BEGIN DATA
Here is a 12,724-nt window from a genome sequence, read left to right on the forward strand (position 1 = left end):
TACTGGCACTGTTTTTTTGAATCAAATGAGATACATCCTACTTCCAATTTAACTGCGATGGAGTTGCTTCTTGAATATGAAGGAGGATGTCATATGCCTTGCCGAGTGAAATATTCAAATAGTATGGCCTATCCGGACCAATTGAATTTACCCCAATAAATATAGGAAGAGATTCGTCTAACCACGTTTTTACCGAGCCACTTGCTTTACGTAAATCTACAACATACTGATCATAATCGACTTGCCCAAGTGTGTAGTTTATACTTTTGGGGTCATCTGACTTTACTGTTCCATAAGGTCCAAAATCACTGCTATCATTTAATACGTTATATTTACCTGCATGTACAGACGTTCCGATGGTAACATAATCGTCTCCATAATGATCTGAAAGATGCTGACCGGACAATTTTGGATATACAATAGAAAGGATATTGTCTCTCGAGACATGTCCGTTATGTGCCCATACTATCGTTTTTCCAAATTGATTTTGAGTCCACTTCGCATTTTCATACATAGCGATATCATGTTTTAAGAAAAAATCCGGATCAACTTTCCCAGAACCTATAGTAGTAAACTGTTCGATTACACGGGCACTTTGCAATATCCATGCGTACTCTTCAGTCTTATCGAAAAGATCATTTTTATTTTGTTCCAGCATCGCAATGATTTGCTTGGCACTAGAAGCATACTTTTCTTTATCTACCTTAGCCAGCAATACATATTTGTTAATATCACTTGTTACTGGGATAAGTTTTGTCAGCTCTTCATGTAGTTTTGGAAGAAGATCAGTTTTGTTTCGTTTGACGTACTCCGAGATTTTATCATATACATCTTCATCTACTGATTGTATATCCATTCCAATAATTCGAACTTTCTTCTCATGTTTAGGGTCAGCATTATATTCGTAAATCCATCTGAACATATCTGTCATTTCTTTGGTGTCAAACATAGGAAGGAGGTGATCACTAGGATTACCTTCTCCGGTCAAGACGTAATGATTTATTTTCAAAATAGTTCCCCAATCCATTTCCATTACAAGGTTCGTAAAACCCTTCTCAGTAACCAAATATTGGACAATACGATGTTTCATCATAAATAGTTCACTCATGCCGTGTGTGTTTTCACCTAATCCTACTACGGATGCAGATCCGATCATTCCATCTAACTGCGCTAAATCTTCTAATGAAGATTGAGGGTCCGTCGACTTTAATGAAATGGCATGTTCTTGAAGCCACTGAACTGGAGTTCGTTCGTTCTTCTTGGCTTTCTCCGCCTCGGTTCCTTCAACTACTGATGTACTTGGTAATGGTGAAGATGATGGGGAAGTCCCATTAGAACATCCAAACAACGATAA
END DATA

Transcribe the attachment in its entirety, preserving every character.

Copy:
Here is a 12,724-nt window from a genome sequence, read left to right on the forward strand (position 1 = left end):
TACTGGCACTGTTTTTTTGAATCAAATGAGATACATCCTACTTCCAATTTAACTGCGATGGAGTTGCTTCTTGAATATGAAGGAGGATGTCATATGCCTTGCCGAGTGAAATATTCAAATAGTATGGCCTATCCGGACCAATTGAATTTACCCCAATAAATATAGGAAGAGATTCGTCTAACCACGTTTTTACCGAGCCACTTGCTTTACGTAAATCTACAACATACTGATCATAATCGACTTGCCCAAGTGTGTAGTTTATACTTTTGGGGTCATCTGACTTTACTGTTCCATAAGGTCCAAAATCACTGCTATCATTTAATACGTTATATTTACCTGCATGTACAGACGTTCCGATGGTAACATAATCGTCTCCATAATGATCTGAAAGATGCTGACCGGACAATTTTGGATATACAATAGAAAGGATATTGTCTCTCGAGACATGTCCGTTATGTGCCCATACTATCGTTTTTCCAAATTGATTTTGAGTCCACTTCGCATTTTCATACATAGCGATATCATGTTTTAAGAAAAAATCCGGATCAACTTTCCCAGAACCTATAGTAGTAAACTGTTCGATTACACGGGCACTTTGCAATATCCATGCGTACTCTTCAGTCTTATCGAAAAGATCATTTTTATTTTGTTCCAGCATCGCAATGATTTGCTTGGCACTAGAAGCATACTTTTCTTTATCTACCTTAGCCAGCAATACATATTTGTTAATATCACTTGTTACTGGGATAAGTTTTGTCAGCTCTTCATGTAGTTTTGGAAGAAGATCAGTTTTGTTTCGTTTGACGTACTCCGAGATTTTATCATATACATCTTCATCTACTGATTGTATATCCATTCCAATAATTCGAACTTTCTTCTCATGTTTAGGGTCAGCATTATATTCGTAAATCCATCTGAACATATCTGTCATTTCTTTGGTGTCAAACATAGGAAGGAGGTGATCACTAGGATTACCTTCTCCGGTCAAGACGTAATGATTTATTTTCAAAATAGTTCCCCAATCCATTTCCATTACAAGGTTCGTAAAACCCTTCTCAGTAACCAAATATTGGACAATACGATGTTTCATCATAAATAGTTCACTCATGCCGTGTGTGTTTTCACCTAATCCTACTACGGATGCAGATCCGATCATTCCATCTAACTGCGCTAAATCTTCTAATGAAGATTGAGGGTCCGTCGACTTTAATGAAATGGCATGTTCTTGAAGCCACTGAACTGGAGTTCGTTCGTTCTTCTTGGCTTTCTCCGCCTCGGTTCCTTCAACTACTGATGTACTTGGTAATGGTGAAGATGATGGGGAAGTCCCATTAGAACATCCAAACAACGATAA